Behaviorally Targeted Ads Yield Twice The Revenue and Twice the Converts

According to The Network Advertising Initiative (NAI), behaviorally-targeted advertising in 2009 secured an average of 2.68 times as much revenue per ad as non-targeted "run of network" advertising. The study also found that behaviorally-targeted advertising is more than twice as effective at converting users who click on the ads into buyers (6.8% conversion vs. 2.8% for run-of-network ads), and that behavioral advertising accounted for approximately 18% of advertising revenue.

Economist Howard Beales, who conducted the study, notes that "... behaviorally targeted advertising is a critical component of ad network, publisher, and advertiser success... significantly enhancing the advertising revenue engine driving the growth of the Internet."

Charles Curran, Executive Director of the NAI, says "... This study demonstrates the increasing significance of behavioral advertising to the economic model supporting free online content and services for consumers... we will continue to work closely with policymakers... to give consumers better information, tools and choices, while making online advertising even more relevant to their needs."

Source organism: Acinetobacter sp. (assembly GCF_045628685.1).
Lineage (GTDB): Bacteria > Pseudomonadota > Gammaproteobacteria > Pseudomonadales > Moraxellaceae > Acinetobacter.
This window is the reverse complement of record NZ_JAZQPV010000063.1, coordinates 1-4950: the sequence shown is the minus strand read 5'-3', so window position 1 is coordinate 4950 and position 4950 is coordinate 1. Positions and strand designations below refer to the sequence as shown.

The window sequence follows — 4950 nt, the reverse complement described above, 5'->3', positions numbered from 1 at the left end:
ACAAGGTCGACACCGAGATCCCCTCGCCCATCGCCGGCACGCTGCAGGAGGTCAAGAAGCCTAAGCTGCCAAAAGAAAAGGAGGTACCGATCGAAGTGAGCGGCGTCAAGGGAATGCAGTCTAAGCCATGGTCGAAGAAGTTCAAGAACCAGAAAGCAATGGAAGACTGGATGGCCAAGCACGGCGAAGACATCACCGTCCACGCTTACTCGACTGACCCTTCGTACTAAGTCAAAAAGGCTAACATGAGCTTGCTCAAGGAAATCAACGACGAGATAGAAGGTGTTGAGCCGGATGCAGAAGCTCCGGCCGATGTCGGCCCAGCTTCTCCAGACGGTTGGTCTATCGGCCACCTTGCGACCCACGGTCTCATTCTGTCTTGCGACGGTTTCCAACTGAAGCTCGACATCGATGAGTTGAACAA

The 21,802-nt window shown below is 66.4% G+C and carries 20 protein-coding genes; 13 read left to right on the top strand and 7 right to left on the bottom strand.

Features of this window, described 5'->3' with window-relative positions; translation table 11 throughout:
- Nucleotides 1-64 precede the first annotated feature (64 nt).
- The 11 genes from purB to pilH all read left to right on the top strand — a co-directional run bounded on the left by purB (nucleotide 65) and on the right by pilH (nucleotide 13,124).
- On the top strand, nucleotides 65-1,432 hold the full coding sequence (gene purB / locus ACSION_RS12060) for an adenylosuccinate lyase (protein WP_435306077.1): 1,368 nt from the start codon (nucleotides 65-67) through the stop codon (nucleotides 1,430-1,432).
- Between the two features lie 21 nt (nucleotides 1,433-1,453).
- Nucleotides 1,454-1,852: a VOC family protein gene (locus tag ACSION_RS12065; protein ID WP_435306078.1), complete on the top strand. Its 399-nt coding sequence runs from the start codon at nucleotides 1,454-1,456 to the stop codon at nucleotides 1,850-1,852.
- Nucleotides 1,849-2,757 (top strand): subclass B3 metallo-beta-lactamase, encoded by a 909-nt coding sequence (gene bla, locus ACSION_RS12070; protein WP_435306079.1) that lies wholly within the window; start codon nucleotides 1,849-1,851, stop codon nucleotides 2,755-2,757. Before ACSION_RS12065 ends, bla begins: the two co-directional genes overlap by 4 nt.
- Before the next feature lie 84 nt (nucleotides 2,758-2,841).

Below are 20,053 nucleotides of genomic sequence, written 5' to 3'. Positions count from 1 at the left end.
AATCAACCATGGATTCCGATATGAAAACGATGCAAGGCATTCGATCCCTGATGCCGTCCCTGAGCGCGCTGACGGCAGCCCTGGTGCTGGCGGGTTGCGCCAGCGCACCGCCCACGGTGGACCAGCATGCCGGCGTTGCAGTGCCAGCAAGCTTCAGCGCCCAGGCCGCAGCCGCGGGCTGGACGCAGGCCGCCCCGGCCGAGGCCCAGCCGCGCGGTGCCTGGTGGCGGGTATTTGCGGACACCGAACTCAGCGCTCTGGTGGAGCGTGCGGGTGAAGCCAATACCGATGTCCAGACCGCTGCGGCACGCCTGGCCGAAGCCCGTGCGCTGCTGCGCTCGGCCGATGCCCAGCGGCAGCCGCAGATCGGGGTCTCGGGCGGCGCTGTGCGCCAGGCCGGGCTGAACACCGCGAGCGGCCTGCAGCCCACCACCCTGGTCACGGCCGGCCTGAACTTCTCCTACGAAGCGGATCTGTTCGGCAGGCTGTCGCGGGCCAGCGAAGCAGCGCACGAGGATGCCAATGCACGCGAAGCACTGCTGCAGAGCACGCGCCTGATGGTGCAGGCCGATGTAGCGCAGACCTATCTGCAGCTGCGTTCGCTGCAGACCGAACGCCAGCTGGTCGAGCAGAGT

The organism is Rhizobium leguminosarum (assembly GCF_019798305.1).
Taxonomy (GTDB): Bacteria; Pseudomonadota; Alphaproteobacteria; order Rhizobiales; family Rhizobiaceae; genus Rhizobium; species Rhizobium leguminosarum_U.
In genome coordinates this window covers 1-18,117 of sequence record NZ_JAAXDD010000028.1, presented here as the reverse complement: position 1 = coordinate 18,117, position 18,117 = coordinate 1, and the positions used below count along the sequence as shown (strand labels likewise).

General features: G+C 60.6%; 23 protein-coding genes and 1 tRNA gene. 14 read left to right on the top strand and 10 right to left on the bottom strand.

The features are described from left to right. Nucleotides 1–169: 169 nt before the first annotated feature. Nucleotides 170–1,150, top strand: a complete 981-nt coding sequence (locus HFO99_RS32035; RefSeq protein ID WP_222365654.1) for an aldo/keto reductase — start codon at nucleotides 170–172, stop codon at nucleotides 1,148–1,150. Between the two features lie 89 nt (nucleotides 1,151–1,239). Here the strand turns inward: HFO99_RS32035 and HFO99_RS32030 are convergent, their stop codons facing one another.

Key findings of the study include the following: ·

  • The average relative cost of behaviorally-targeted ads in 2009 was 2.68 greater than that of standard run-of-network advertising
  • The weighted average cost per thousand ad impressions (CPM) for behaviorally targeted ads was $4.12, as opposed to $1.98 for run-of-network advertising
  • Behaviorally-targeted ads accounted for 17.9% of respondents' advertising revenue, with revenue increasing from 16.2% in Q1 to 19.4% in Q4 2009
  • 54.6% of the respondents' advertising revenue went towards the purchase of inventory and was therefore shared with publishers and content producers to support their businesses
  • Data from a smaller subset of the survey respondents suggested that users who clicked on a behaviorally-targeted ad were more than twice as likely to complete a transaction or sale with that site than those who clicked a standard run-of-service ad (6.8% vs. 2.8%)
  • Total online ad revenue for the twelve companies who participated in the study was $3.323 billion in 2009.

The study was conducted from January to March 2010 with the participation of twelve online advertising networks and marketing analytics companies that belong to the NAI. Study participants provided proprietary data on the revenue, composition and effectiveness of different types of online advertising on their networks.

The report includes a comprehensive chart that presents the weighted average CPM among participants for each of the three ad types, as well as conversion rates and revenues. The results show that BT provides significantly higher rates on an industry wide basis. For the full year 2009, BT CPMs were about double RON CPMs, while Retargeting rates were about 1.5 times as large as RON CPMs.

Key Survey Metrics


Q1 2009

Q2 2009